All primed up, except the base. Click for larger.

The LAF Build Something 2017 contest rules ask that you not post painting progress photos of your project past the priming stage, so this will be the last photo anyone sees of the Blomp itself for a while. I’ll try and remember to take some in-progress shots and save them for a post-contest photo gallery, though.

Up next is finishing the base with a bit more putty and then paint and flocking, and then working on the half dozen or so goblins who are going to be crewing this thing!

Deadline is Feb 18th, which is coming up awfully fast!

In the Jungle, the Mighty Jungle…

Several years ago now I did a whole banker’s box full of jungle terrain, but it was all fairly low-lying stuff, thickets and bushes and that sort of thing.

I’ve always intended to add some bigger trees to the set, inspired by the nice trees DM Scotty does in this video…

…and Dr. Mathias’ extravagantly photographed jungle tree tutorial over on Lead Adventure forum!

Our paper towel dispensers at work are the large commercial models, and staff are expected to refill them on their own when they’re emptied, so I’ve brought home a few of the heavy cardboard tubes from the centres of the big rolls of brown paper towelling, as well as a couple of lighter tubes from home, and a few shorter toilet paper tubes.

This weekend I sat down to crank out a few trees! I started with the hot glue gun, the tubes, some CD-ROMs salvaged from the recycling bin, and some scrap cardboard to produce four trees and one big stump.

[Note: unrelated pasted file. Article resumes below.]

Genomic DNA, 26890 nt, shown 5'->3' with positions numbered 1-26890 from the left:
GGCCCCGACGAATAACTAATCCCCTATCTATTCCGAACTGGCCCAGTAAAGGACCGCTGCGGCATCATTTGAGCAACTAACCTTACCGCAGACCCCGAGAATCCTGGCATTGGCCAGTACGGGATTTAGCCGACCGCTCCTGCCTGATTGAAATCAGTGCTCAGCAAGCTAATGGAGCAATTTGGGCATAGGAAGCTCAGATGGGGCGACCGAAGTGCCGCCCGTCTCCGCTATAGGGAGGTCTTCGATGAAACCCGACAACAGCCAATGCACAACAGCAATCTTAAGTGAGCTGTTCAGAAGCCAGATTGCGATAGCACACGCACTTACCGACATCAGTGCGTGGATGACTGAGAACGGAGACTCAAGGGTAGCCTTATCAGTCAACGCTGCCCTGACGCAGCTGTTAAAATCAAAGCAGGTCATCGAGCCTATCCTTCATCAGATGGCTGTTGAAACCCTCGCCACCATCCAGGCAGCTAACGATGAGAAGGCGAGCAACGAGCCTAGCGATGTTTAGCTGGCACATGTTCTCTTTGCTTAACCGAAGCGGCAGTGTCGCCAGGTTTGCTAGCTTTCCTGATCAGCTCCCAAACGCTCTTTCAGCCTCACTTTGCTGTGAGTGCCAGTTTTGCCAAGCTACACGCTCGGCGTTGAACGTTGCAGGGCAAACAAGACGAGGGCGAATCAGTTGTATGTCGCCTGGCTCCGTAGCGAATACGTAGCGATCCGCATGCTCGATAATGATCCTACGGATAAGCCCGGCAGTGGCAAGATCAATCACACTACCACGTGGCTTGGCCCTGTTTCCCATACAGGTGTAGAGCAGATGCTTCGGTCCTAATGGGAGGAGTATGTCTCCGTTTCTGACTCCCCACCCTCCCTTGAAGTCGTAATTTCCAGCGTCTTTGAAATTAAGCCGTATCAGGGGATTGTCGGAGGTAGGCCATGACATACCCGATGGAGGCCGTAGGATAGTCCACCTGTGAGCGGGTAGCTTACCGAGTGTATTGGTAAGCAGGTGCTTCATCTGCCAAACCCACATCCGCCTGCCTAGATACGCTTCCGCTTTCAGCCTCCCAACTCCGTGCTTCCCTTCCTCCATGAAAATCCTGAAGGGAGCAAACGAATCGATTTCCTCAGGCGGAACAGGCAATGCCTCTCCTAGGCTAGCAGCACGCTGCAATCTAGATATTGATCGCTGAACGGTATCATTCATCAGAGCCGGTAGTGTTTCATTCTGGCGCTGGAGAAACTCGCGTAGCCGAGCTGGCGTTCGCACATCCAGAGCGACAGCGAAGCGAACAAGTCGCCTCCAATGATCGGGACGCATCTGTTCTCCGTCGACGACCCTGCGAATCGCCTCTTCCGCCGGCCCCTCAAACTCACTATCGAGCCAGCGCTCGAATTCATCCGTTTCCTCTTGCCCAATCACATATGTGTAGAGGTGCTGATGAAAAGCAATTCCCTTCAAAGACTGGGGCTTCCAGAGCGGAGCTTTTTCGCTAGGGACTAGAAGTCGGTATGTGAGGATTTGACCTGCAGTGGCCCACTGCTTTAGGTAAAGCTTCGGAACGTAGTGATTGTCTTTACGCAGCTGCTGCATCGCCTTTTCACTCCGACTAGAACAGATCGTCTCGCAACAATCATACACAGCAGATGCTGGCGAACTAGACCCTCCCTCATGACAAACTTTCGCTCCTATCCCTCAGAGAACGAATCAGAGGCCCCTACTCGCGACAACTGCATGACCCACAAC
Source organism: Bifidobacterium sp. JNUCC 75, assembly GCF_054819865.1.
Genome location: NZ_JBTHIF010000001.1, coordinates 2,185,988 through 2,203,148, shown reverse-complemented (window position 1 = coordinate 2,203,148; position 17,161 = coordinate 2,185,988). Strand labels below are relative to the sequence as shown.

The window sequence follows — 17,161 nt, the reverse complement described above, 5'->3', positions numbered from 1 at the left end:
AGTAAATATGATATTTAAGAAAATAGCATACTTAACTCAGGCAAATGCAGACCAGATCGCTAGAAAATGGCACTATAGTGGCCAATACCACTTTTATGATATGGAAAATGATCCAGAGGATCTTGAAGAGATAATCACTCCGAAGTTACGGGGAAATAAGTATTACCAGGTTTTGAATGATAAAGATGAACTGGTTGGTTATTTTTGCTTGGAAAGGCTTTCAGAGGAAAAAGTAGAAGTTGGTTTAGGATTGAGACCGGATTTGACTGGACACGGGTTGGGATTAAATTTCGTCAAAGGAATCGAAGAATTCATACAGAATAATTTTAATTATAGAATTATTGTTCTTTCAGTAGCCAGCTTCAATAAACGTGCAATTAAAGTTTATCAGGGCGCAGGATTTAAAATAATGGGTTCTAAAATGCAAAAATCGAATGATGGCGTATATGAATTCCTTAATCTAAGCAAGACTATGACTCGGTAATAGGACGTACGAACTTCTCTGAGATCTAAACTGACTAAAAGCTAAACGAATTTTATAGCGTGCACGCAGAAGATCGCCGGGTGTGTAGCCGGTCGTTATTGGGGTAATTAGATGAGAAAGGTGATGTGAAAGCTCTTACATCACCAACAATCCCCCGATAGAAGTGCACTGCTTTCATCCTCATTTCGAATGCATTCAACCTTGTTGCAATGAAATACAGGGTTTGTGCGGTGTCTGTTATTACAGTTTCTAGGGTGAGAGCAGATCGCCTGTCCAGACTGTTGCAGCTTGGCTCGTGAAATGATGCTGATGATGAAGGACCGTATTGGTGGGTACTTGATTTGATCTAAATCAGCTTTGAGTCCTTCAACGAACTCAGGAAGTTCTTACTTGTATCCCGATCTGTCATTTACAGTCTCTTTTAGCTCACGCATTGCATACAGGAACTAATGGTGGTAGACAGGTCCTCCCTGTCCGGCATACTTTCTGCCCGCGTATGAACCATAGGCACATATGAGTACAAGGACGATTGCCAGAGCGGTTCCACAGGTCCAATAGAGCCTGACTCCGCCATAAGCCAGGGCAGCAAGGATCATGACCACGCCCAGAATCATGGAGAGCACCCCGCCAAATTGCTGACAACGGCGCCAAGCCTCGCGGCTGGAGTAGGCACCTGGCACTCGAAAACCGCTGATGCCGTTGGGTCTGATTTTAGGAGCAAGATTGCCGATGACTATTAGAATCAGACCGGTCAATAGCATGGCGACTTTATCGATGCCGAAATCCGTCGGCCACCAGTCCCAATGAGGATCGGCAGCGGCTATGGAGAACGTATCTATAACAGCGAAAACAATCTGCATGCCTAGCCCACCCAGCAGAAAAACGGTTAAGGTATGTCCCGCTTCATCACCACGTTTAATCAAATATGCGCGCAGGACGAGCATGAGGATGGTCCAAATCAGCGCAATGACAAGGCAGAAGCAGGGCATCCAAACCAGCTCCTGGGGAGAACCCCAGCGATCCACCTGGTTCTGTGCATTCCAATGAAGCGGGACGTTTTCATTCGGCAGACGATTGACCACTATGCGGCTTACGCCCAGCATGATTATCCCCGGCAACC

Fourth tree and stump all covered in paper towel. Three other trees drying in the background. Click for larger.

The three big trees and the stump basically fill the entire CD base edge to edge, with space between the buttress roots for figures to duck for cover. The smaller tree (from a tube that originally held glow-ropes) covers about half the CD it’s on.

I used lots of white glue to attach a layer of brown paper towel to the trunks, let that dry, then slapped on a base coat of reddish-brown and black mixed. After that dried I gave the trunks a heavy drybrush of tan, then blotches of two different shades of green here and there to suggest moss or jungle fungus.

Basecoated trees drying, before drybrushing and foliage. Click for larger.

After that had mostly dried I broke out my box of random plastic plants, gathered from craft stores over the last couple of years. Vines, random bushes, and some low-lying lichen filled some of the gaps around the trunks and provided some colour, then I put a generous layer of flock around the bases and declared these things done!